Members of the Amity Township Board of Supervisors and members of the Monocacy Hill Conservation Association are both seeking to protect visitors to the Monocacy Hill Recreation Area, Geiger Road, but are at odds on how to accomplish that.
The board has discussed since 2009 the need to create a 12-foot wide and one-mile long emergency access road (that runs parallel to the old railroad bed) on a trail that is mostly rock.
Estimated cost is $20,000.
One access road has already been created on the lower side of Monocacy Hill.
Conservation Association President Risa Marmontello asked the board at its April 2 meeting to consider constructing an eight-foot wide road instead of 12 feet.
She said a narrower road would prevent fewer now-dormant invasive species from receiving sunlight and the ability to grow.
“Allowing sunlight in allows invasives to spread faster,” said Marmontello.
“We will work with emergency responders -- all things that will increase safety at the hill, and get a professional opinion.”
Marmontello said that could include a more comprehensive policy, reviewing the township’s outdoor burning ordinance, acquainting firemen with the Hill’s layout and trails, and possibly a GPS mapping system with the county.
Following completion of the Forest Stewardship Plan in September 2009, Marmontello said trail markers were installed by an Eagle Scout, which will be connected to GPS, and “no smoking” signs were also installed on the Hill.
She said trails are constantly cleared of debris by Association volunteers, who are increasingly frustrated by the board’s insistence on creating a road that would be a large disturbance.
“There have been incidents and each time we learned a lot,” said Marmontello. “A trail would create soil disturbance and [damage] the canopy, and allow invasives to spread -- it would be a real mess with 12-foot-wide and one-mile long.”
“People love the hill and the way it is,” said Mae Ann Rehrer, secretary-treasurer of the Association. “They want to feel that they don’t see roads and signs. Families have a place to go that is real, like we did when we were kids. We know we’re taking risks when we walk there. We are all always there. We all took First Aid training. I’m 71 years old, but I can run in to the top of that hill. You don’t seem to want to ask us to help. This is a place that draws people.”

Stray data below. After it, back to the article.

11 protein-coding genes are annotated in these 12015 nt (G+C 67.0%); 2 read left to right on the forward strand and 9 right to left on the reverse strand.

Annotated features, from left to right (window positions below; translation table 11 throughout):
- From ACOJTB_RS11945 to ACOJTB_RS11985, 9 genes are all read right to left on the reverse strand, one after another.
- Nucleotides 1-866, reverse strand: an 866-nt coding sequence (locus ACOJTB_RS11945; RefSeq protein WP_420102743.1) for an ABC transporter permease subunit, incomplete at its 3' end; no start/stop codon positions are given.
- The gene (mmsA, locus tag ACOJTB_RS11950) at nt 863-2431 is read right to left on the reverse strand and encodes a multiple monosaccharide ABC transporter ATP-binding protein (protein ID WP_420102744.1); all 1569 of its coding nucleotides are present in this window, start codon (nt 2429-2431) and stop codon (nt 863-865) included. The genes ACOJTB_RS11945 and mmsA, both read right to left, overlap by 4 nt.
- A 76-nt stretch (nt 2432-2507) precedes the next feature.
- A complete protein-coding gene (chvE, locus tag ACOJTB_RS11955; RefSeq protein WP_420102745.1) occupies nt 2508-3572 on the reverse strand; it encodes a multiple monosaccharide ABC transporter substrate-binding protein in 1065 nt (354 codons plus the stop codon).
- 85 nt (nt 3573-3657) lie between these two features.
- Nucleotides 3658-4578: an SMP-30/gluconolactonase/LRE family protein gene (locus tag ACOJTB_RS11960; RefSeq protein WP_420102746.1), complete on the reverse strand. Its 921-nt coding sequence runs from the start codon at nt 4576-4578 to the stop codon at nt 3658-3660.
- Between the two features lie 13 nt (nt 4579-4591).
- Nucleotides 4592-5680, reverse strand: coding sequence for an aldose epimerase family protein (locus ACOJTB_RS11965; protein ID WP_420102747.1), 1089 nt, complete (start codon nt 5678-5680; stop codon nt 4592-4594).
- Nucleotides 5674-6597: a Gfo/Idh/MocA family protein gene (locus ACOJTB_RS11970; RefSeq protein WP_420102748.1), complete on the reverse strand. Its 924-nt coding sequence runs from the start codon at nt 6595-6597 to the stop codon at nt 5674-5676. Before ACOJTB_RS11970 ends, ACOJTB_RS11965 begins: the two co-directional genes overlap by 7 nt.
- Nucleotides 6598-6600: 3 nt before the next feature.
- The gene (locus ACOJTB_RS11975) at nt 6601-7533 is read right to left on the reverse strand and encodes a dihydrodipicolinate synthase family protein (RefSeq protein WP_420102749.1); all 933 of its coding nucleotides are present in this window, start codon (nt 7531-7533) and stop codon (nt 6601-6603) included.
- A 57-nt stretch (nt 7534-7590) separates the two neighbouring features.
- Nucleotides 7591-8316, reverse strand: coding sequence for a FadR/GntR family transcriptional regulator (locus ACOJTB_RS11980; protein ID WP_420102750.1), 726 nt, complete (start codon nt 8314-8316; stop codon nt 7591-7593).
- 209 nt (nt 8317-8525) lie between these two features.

Supervisor Terry L. Jones said 12-foot-wide is what’s needed to get in there and get someone out.
“When someone dies because you couldn’t get them out, they’re not coming after you,” said Jones. “It’s a public safety issue. It’s our guys from the fire department carrying 40 pounds of gear -- we need access.”
He said the board would consider a different trail that would provide the necessary access,
One Association member said, “I don’t see the point of having to ruin what we have on the hill.”
“We’re not asking for a concrete trail,” said Jones, adding, “We need to protect our people and the people who use the hill. This was looked at by people who know what they’re doing -- not done willy-nilly.”
Board Chairperson Kimberly J. McGrath said township officials would walk the Hill with Association members and review the route, measure a 12-foot versus an eight-foot-wide access road, and discuss the effects of each.
“If the eight-foot-wide is not maintained, it becomes six feet really quick,” said McGrath.
Although timbering the Hill for an approximate revenue of $8,000 is currently on hold, Marmontello said grant money is possible through the Schuylkill Highlands.
She said there may be grant money available that matches funds in the Zenovia Lipauf Endowment Fund, created for maintenance at Monocacy Hill.